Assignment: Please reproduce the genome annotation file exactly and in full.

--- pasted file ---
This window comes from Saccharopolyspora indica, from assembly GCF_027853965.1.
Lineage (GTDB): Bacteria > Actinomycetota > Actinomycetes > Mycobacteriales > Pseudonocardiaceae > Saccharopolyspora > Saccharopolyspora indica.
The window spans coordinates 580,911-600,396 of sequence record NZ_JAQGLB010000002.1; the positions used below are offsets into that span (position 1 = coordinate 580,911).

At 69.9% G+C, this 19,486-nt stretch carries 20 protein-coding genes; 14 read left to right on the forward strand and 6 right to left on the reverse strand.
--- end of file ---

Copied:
This window comes from Saccharopolyspora indica, from assembly GCF_027853965.1.
Lineage (GTDB): Bacteria > Actinomycetota > Actinomycetes > Mycobacteriales > Pseudonocardiaceae > Saccharopolyspora > Saccharopolyspora indica.
The window spans coordinates 580,911-600,396 of sequence record NZ_JAQGLB010000002.1; the positions used below are offsets into that span (position 1 = coordinate 580,911).

At 69.9% G+C, this 19,486-nt stretch carries 20 protein-coding genes; 14 read left to right on the forward strand and 6 right to left on the reverse strand.